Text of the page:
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Transgender Veteran: As compared to the U.S. military, Georgia has some catching up to do Dana Fuchko ~ Atlanta, Georgia

On July 4th we celebrate America’s independence, and reflect on one of our country’s founding values: freedom. The notion that everyone has an inalienable right to life, liberty, and the pursuit of happiness.

This year, Independence Day comes on the tail end of an important Pentagon announcement lifting the ban on service for transgender Americans, meaning transgender men and women will be permitted to serve in the armed forces openly and as the gender identity that they know themselves to be.

Dana Fuchko1This historic decision recognizes the contributions transgender Americans have made to uphold our basic freedoms. And it marks significant progress in the fight to secure basic freedoms for transgender Americans who just want to work hard, and build a better future for their families and loved ones.

In celebration of Independence Day and the landmark Pentagon decision to remove barriers for transgender servicemen and women, we spoke to transgender veteran Dana Fuchko about her experience serving her country and becoming the woman she is today.

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Before she transitioned to living her true identity as a woman, Dana served in the Georgia National Guard. With a family history of military service dating back to the Civil War, the idea of defending one’s country appealed to Dana’s sense of honor, duty and patriotism. She enlisted in 2003 at age 20 in order to fight in the Iraq War.

“I thought, ‘I’m perfectly healthy and I don’t have a family to support. I should put my money where my mouth is and enlist,’” she said.

Dana served in the National Guard for six years, deploying from 2005 to 2006. During these years, she said she had bouts of intense gender dysphoria – the feeling that one’s emotional and psychological identity as male or female is opposite to one’s biological sex.

But she said there was nothing she could do about it. At the time, the U.S. military enforced a strict ban on service by transgender people. If anyone from her unit ever found out that she was questioning her gender identity, she could be kicked out of the National Guard.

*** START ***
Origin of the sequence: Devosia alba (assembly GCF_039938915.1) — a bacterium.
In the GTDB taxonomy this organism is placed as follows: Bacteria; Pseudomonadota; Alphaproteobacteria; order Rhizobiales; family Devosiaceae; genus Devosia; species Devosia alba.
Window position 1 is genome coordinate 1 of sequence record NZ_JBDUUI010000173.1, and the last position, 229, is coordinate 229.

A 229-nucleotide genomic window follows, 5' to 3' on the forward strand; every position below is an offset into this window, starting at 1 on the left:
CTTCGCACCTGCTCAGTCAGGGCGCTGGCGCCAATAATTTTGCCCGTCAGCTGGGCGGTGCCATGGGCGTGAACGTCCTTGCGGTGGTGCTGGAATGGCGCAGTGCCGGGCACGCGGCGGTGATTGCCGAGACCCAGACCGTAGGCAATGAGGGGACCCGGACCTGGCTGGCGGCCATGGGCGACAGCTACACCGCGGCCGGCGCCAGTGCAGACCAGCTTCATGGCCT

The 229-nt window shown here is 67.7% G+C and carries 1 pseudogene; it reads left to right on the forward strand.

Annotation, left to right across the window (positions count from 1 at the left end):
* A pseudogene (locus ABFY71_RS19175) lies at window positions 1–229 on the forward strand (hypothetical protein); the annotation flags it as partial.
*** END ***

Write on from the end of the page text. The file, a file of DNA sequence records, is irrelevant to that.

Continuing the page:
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Being kicked out of the military wasn’t her only fear. Dana was also petrified of what her family would think if they found out.

She said, from a very young age, she was taught to believe that being transgender is bad.

“I was probably four or five when I had my earliest transgender related thought process,” said Dana.

It was 1987 or so, and her parents had taken her up to visit her grandparents. On the refrigerator was a newspaper clipping about a transgender woman – Dana’s father’s middle school teacher.

“I can just remember going into the kitchen and seeing that clipping and as soon as I saw it, I didn’t know any of the terms, but I was just like, ‘That’s me. I need to do that. I want that.’”

“At a certain point, my desire to live as my true self – as a woman – overcame my fear of being found out.”

As Dana was having these thoughts, her parents and grandparents were having a very different conversation.

“As I was realizing that, I was hearing my grandparents and my mom and my dad discuss it. And they did not have anything positive to say – at all,” she said. “There was, ‘Oh, that’s disgusting.’ And being that I was raised to be a good little boy in a nice Christian family and I wanted to do right by my parents, I very much was like, ‘OK, I’m not supposed to do this. This is bad.’ And I shoved it deep down to ignore it.”

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In 2009, as Dana was nearing the end of her military service, the Georgia National Guard began scaling down its operations. During this time, her command actually encouraged Dana to extend her contract due to her high performance – but she declined. She was ready to get out of the military.

Dana had a lot of questions about her gender identity and she knew she wouldn’t be able to answer them while still a member of the National Guard.